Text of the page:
The next important thing to bring up here is the setting. Despite taking place in Mexico, the bulk of the story takes place in an English Manor. On the one hand, this is a setting that I’ve come to know and love about horror novels and the setting of our story is more or less based on a real place. On the other hand, it’s a little unclear to me what made this story “Mexican” because it reads as though it could have taken place in England. Now, I didn’t live in Mexico during the 1950s, but perhaps there should have been more of a contrast between the manor and the world that Noemí new? Or perhaps the lack of contrast was the point because of the relationship between the house, the town and the mushrooms? Is it even fair of me to want more here?

Speaking of Mushrooms, I actually really like the idea that a fungus growing on a dead body can lead to such horrifying events. Fungi are so resilient, the idea that eternal life can be found in a mushroom if provided the right conditions is really cool! It also plays on the “whatever you do, don’t eat anything” rule that tends to go hand in hand with supernatural. Again, it would have been nice to have spent more time on this idea and to have been shown rather than told.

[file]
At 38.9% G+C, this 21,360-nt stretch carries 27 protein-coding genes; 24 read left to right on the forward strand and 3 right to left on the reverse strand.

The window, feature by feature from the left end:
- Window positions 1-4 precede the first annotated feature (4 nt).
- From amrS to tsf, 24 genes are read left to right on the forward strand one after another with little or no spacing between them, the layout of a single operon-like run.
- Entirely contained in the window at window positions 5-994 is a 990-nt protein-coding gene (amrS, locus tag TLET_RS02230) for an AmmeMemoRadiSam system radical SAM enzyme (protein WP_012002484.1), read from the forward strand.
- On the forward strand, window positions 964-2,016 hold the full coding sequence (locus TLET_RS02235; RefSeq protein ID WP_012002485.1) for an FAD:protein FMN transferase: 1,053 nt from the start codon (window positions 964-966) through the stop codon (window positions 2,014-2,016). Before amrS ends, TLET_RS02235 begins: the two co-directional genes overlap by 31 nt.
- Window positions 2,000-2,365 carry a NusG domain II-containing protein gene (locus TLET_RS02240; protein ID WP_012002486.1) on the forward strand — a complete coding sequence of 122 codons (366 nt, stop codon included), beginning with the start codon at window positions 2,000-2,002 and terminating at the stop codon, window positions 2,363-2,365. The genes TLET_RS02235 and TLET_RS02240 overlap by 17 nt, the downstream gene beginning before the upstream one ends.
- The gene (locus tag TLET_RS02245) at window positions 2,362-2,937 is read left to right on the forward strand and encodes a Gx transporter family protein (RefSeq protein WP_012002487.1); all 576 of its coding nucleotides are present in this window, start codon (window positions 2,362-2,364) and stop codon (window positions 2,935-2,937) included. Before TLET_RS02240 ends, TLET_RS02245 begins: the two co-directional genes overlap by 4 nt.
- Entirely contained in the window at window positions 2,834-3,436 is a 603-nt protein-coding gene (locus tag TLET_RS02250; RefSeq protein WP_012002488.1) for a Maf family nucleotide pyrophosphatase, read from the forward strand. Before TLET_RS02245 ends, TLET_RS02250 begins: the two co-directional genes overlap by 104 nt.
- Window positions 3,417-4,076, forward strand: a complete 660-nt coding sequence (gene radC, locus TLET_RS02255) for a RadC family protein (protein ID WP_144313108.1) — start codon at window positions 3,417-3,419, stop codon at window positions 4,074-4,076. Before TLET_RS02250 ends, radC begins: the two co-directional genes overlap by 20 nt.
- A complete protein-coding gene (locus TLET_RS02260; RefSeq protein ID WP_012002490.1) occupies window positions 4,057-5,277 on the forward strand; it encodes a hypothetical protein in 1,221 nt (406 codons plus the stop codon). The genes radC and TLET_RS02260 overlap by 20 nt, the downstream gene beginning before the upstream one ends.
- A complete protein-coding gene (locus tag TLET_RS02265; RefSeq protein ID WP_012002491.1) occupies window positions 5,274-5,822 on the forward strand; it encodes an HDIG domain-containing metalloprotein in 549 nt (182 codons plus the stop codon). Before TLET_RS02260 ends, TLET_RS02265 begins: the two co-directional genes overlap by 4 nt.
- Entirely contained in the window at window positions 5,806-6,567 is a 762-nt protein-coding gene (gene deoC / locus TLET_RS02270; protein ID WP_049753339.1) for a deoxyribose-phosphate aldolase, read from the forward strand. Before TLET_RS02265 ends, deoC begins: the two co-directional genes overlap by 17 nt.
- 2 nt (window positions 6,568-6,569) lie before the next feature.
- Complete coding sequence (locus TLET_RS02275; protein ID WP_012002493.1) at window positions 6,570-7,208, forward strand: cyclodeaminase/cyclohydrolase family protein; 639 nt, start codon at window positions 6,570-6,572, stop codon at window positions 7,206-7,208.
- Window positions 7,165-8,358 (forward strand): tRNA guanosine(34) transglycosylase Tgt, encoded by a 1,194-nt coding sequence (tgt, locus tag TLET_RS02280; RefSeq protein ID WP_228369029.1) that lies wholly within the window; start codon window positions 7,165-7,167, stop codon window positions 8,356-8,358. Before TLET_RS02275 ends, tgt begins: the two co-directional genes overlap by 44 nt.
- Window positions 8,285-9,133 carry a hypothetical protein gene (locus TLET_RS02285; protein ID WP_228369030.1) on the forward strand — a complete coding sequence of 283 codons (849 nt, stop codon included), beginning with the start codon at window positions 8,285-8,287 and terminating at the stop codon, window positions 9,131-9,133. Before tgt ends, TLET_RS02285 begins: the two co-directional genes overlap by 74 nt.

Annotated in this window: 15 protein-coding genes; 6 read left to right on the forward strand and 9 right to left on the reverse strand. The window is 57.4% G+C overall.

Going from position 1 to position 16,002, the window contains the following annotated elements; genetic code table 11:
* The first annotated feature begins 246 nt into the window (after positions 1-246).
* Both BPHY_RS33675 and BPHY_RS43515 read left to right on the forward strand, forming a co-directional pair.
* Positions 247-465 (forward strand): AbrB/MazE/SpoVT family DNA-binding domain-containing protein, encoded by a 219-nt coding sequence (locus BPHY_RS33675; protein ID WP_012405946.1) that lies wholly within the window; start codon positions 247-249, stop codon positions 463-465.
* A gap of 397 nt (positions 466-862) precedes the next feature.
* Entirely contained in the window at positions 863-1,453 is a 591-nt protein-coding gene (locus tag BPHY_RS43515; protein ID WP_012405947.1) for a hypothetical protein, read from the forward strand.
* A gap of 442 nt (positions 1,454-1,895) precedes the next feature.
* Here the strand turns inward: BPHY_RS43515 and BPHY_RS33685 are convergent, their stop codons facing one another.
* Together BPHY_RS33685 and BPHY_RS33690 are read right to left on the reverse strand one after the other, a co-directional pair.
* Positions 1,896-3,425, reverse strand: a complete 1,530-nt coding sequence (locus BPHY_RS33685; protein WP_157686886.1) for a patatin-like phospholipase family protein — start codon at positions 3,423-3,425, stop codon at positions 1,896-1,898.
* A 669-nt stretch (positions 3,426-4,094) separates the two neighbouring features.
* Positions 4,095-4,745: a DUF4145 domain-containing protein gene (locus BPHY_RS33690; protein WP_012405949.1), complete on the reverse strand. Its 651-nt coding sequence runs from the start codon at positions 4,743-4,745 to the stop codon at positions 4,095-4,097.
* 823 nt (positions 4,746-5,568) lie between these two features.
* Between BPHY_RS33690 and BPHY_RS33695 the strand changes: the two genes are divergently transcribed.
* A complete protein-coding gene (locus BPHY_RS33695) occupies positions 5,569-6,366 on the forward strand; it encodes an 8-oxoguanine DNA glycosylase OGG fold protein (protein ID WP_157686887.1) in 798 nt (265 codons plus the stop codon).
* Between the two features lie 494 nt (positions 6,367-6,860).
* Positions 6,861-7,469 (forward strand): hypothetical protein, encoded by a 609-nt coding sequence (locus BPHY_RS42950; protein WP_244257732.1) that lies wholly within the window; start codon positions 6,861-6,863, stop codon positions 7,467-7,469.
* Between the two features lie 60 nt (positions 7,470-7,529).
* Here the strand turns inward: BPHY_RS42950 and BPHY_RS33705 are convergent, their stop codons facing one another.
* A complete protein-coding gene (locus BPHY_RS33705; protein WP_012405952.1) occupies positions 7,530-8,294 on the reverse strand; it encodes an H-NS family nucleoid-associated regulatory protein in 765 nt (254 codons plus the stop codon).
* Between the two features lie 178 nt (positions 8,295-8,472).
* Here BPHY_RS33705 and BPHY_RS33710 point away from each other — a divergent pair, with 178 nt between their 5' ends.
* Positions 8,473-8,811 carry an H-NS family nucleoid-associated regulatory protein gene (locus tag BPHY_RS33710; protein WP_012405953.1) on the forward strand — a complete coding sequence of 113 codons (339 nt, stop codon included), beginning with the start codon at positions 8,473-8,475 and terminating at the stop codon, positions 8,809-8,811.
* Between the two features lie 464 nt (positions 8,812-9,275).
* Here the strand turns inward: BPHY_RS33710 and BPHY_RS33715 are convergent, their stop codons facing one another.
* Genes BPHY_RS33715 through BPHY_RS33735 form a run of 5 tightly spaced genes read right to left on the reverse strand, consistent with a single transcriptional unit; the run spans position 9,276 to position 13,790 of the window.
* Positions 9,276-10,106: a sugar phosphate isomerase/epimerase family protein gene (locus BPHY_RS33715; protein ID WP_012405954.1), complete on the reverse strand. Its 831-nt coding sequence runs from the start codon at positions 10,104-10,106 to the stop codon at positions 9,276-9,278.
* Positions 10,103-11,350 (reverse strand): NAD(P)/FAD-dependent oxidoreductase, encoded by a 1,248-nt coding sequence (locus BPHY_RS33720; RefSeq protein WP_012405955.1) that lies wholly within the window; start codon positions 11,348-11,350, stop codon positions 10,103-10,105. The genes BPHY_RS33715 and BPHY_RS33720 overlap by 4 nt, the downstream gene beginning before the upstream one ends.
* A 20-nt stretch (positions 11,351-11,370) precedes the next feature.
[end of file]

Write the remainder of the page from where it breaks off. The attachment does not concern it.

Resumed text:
Finally, I wish that the first two thirds of the book read like the last third of the book. As one of my friends pointed out to me when we were discussing our feelings, “It goes from nearly Gothic Romance, with bits of ‘Oh these people are hiding a terrible secret’ to ‘Body horror and super haunted house’ within about a single page.”

I’d be interested in hearing your thoughts on this book as well! Where my expectations too high? Do you disagree with me on anything?

Next month, we’re going to step into The Ten Thousand Doors of January by Alix E. Harrow. The description and title make me long to reread Alice and Wonderland, I love a good portal literature story.

Cover art for The Ten Thousand Doors of January by Alix E. Harrow
The Ten Thousand Doors of January

In a sprawling mansion filled with peculiar treasures, January Scaller is a curiosity herself. As the ward of the wealthy Mr. Locke, she feels little different from the artifacts that decorate the halls: carefully maintained, largely ignored, and utterly out of place.

Then she finds a strange book. A book that carries the scent of other worlds, and tells a tale of secret doors, of love, adventure and danger. Each page turn reveals impossible truths about the world and January discovers a story increasingly entwined with her own.